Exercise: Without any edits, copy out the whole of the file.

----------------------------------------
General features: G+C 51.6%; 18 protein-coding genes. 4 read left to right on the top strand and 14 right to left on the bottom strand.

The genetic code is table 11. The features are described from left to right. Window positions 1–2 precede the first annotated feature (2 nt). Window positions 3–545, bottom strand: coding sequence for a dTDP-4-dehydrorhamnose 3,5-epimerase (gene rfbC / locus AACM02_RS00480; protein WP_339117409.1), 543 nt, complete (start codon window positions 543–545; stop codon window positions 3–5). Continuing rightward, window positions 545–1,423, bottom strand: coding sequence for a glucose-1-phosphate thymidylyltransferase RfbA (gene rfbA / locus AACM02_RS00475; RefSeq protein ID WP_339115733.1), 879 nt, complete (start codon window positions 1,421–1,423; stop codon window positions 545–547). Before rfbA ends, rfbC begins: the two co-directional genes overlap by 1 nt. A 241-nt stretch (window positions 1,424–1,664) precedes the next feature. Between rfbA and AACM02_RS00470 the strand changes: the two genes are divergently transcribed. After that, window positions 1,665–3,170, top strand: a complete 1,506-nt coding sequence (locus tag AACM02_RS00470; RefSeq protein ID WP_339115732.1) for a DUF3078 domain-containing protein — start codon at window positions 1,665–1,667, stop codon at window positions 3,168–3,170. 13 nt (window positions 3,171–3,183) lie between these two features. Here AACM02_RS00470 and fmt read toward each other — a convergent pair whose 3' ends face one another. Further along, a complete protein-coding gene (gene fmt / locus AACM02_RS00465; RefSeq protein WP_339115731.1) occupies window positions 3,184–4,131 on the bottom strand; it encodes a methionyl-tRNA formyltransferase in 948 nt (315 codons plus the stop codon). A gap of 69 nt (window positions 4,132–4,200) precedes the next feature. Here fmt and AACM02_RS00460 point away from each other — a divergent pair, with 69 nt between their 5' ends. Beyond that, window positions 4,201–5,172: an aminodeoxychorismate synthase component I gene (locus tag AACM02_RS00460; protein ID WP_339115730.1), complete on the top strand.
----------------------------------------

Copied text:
General features: G+C 51.6%; 18 protein-coding genes. 4 read left to right on the top strand and 14 right to left on the bottom strand.

The genetic code is table 11. The features are described from left to right. Window positions 1–2 precede the first annotated feature (2 nt). Window positions 3–545, bottom strand: coding sequence for a dTDP-4-dehydrorhamnose 3,5-epimerase (gene rfbC / locus AACM02_RS00480; protein WP_339117409.1), 543 nt, complete (start codon window positions 543–545; stop codon window positions 3–5). Continuing rightward, window positions 545–1,423, bottom strand: coding sequence for a glucose-1-phosphate thymidylyltransferase RfbA (gene rfbA / locus AACM02_RS00475; RefSeq protein ID WP_339115733.1), 879 nt, complete (start codon window positions 1,421–1,423; stop codon window positions 545–547). Before rfbA ends, rfbC begins: the two co-directional genes overlap by 1 nt. A 241-nt stretch (window positions 1,424–1,664) precedes the next feature. Between rfbA and AACM02_RS00470 the strand changes: the two genes are divergently transcribed. After that, window positions 1,665–3,170, top strand: a complete 1,506-nt coding sequence (locus tag AACM02_RS00470; RefSeq protein ID WP_339115732.1) for a DUF3078 domain-containing protein — start codon at window positions 1,665–1,667, stop codon at window positions 3,168–3,170. 13 nt (window positions 3,171–3,183) lie between these two features. Here AACM02_RS00470 and fmt read toward each other — a convergent pair whose 3' ends face one another. Further along, a complete protein-coding gene (gene fmt / locus AACM02_RS00465; RefSeq protein WP_339115731.1) occupies window positions 3,184–4,131 on the bottom strand; it encodes a methionyl-tRNA formyltransferase in 948 nt (315 codons plus the stop codon). A gap of 69 nt (window positions 4,132–4,200) precedes the next feature. Here fmt and AACM02_RS00460 point away from each other — a divergent pair, with 69 nt between their 5' ends. Beyond that, window positions 4,201–5,172: an aminodeoxychorismate synthase component I gene (locus tag AACM02_RS00460; protein ID WP_339115730.1), complete on the top strand.